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The total cost function is an economic measure that helps a company assess its profitability. Similar to accounting rules, total costs are the sum of total fixed costs and total variable costs. A company can determine its profitability by subtracting total costs from total revenue, leaving total economic profit. The total cost function provides charts that come from various formulas, providing pictorial references for assessing a company’s increasing or decreasing returns. Economists or corporate finance analysts usually provide this information for a business.
The basic formula for the total cost function is total cost equals fixed costs plus X times the variable costs. X represents the number of units a company produces in a given time period. A company can plug different values into X in order to find the best variable costs for the total cost formula. The total cost charts derived from this formula come from dividing long-run total cost — another name for total cost in economics — by X, which results in long-term average cost. This is essential to charting economic costs and returns.
Economists and corporate finance analysts tend to chart either a company’s long-run total costs or long-run average costs. The calculations are often quite technical, resulting in analysis that is beyond the scope of this article. The direction of the lines on the chart, however, is what is most important in this analysis. A record of the charts may be kept by the company to perform a trend analysis or comparison review. Outside of the company, these charts are fairly meaningless to external stakeholders.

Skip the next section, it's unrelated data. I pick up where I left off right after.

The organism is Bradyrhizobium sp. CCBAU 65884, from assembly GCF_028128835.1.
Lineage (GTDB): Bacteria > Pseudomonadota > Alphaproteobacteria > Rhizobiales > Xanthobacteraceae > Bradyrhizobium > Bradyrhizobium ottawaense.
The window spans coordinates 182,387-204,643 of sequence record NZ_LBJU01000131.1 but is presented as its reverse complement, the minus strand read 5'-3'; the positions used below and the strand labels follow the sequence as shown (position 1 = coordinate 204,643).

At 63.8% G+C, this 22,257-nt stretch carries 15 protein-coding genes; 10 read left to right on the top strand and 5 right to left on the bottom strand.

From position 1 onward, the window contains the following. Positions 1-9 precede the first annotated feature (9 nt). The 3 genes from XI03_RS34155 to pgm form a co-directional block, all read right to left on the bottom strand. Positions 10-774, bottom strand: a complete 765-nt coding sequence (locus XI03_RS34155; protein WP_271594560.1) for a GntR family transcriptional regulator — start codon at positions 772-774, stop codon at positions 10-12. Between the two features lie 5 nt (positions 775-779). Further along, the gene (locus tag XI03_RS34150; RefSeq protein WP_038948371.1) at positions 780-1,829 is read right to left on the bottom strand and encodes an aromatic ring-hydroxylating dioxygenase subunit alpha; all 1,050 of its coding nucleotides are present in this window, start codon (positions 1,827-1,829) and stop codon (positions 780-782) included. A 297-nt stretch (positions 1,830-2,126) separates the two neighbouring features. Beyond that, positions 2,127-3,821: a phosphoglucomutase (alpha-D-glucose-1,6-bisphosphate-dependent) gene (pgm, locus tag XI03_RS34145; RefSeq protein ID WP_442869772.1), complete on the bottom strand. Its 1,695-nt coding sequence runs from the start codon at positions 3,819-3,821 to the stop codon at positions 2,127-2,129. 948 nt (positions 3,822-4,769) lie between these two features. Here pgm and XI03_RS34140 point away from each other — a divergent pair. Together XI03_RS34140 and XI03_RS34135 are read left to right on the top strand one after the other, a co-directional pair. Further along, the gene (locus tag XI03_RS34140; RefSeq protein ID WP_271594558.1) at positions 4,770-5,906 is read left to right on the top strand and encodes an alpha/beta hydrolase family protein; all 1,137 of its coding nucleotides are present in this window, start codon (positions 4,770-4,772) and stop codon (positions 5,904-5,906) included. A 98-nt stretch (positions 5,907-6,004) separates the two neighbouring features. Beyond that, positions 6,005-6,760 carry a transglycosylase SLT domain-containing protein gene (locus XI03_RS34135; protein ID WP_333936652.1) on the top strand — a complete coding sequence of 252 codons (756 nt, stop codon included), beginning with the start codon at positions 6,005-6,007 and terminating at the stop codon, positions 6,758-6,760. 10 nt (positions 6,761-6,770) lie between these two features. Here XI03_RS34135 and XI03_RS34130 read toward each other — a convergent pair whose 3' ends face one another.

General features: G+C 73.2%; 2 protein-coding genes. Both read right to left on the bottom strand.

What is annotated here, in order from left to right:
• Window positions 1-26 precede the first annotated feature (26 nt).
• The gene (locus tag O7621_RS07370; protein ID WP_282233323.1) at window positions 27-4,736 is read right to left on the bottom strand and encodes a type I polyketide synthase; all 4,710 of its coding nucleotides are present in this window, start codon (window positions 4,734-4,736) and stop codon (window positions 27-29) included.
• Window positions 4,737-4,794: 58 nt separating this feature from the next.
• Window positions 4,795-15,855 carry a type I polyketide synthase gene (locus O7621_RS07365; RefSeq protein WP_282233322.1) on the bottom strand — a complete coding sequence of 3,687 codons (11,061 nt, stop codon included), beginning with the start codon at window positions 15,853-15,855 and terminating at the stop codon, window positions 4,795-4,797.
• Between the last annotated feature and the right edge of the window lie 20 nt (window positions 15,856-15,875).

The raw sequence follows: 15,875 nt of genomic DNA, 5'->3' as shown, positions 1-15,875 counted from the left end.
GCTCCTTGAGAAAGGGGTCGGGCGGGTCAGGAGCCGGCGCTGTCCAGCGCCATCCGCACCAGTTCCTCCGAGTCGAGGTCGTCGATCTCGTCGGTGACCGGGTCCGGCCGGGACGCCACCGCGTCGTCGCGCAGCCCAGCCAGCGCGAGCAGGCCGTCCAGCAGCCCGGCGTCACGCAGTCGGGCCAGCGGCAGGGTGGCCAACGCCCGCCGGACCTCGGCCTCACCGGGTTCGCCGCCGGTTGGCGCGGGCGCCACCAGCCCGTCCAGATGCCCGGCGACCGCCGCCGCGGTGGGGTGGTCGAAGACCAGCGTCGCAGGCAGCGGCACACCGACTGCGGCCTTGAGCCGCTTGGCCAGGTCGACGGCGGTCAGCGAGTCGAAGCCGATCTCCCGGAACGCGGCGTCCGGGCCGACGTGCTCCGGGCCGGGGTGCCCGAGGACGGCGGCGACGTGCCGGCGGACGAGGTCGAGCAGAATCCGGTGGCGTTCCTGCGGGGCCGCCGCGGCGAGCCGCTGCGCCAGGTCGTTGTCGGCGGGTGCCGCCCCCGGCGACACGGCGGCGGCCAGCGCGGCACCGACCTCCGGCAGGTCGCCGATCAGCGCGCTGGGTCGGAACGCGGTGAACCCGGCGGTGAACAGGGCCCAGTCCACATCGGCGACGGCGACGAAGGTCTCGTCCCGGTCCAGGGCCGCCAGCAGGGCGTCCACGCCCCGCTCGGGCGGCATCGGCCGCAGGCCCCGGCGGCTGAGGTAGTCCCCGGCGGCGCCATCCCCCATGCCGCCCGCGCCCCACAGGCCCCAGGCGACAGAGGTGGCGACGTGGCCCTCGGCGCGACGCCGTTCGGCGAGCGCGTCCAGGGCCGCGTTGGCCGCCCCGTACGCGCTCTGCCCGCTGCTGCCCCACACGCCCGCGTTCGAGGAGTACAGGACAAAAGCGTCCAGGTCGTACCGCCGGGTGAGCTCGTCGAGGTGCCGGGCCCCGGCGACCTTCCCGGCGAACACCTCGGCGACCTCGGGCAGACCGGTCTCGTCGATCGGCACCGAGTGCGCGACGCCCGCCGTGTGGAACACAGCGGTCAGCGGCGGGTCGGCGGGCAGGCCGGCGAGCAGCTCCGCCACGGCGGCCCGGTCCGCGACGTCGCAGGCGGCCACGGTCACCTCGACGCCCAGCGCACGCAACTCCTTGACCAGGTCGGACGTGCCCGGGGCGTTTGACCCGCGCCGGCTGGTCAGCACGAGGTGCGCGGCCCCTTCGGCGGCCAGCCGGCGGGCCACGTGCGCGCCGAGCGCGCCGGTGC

The first chart in the total cost function rises from the bottom left to the upward right on a right-angle chart. The result from this graph is that a company is earning constant returns from operations. This also occurs when a company has a straight line on the chart, where long-run average cost and long-run marginal cost are equal. Again, constant returns are possible under these conditions. These two charts are common in business.
When long-run total cost slopes upward slightly and to the right, a company experiences increasing returns. The slope of the line is often a gentle increase over a longer period of time. Increasing returns also occur when a company’s long-run average cost and long-run marginal cost start at the left of the chart, go down significantly, and then move to the right at a gentle decrease. These are also important charts in terms of economic analysis and total cost function.
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